You don't get a second chance to make a first impression.
We all hope that when meeting someone new, we don't make a huge goof, like offending that person or saying something stupid.
But even before you have a chance to wow them with your superior intellect or quick wit--before you even open your mouth--people are already making snap judgments about you.
Psychologists call this tendency "thin slicing." Basically, we tend to look for patterns to help us recognize and understand new things. When we meet a new person, it's our natural inclination to make very quick decisions about them with only minimal information. Since we don't have information about that specific person yet, our assessment is based on what we think we know about people we deem to be like them.
For example, it takes people just one-tenth of a second to decide whether they believe a person is trustworthy or not.
See, we have so many decisions to make in a day that if we really thought each one through and assessed all angles and information available to us, we would never get anything done.
So we rely on our past experiences and, yes, our biases to help us make faster decisions.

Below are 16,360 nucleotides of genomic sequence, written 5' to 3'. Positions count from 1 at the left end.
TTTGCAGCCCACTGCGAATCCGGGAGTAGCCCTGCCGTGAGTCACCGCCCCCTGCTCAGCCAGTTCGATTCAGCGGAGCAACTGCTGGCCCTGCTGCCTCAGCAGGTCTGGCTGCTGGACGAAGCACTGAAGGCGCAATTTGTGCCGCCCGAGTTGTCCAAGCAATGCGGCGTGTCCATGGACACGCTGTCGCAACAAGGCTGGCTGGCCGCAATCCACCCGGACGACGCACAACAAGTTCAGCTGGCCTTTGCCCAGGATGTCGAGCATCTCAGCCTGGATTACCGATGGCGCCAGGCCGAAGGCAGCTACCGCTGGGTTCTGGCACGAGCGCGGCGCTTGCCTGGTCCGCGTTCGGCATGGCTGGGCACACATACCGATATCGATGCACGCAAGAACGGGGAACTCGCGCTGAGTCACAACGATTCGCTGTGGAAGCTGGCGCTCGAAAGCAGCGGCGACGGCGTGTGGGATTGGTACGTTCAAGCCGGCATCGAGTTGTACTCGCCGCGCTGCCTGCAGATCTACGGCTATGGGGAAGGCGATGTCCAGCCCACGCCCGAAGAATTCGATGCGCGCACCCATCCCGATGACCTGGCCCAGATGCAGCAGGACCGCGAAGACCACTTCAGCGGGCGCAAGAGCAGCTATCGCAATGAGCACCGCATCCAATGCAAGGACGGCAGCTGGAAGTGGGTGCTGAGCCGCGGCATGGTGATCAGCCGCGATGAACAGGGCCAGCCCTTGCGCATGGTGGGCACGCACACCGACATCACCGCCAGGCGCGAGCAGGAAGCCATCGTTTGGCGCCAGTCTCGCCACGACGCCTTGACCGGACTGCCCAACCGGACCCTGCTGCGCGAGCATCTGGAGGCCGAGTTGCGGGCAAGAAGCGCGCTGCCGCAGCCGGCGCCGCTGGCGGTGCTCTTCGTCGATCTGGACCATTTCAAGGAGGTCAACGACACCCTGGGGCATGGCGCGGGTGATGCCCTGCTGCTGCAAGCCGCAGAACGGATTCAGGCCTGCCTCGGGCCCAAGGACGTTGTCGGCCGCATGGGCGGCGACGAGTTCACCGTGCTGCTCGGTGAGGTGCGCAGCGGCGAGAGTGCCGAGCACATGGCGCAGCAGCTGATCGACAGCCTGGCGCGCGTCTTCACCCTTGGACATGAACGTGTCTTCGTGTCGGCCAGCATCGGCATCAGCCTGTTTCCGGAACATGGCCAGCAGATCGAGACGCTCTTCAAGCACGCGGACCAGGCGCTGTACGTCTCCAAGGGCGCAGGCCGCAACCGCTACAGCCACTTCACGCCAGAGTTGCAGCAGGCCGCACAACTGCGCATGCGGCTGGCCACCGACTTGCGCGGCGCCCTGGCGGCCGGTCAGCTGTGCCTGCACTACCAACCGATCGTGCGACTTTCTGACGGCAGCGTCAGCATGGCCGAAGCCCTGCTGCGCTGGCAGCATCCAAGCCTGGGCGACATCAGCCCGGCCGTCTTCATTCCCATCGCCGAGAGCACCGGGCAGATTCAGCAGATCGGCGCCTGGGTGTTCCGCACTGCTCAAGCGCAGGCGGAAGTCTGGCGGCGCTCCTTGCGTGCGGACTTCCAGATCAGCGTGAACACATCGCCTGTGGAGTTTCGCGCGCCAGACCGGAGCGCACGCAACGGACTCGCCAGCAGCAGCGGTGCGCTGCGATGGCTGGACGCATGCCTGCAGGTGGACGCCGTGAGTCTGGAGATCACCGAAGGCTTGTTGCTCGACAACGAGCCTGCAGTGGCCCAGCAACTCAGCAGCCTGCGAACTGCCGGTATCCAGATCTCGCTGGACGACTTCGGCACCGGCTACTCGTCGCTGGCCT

We tend to believe that wearing thick glasses and speaking in an expressive way are traits of highly intelligent people. When we meet a new person who fits this bill, our first impression is that he or she must be intelligent, too.
Women with visible tattoos are initially perceived as promiscuous and heavy drinkers, even though both of these assessments might be absolutely false.
Even the way you walk into the room gives others the basis for making a decision about you.
And just how important are these snap decisions? Many studies have shown that those initial decisions people make using thin slicing don't change.
This infographic from Business Insider illustrates eight things people decide within seconds of meeting you, based on an analysis of several scientific studies:
Image credit: Business Insider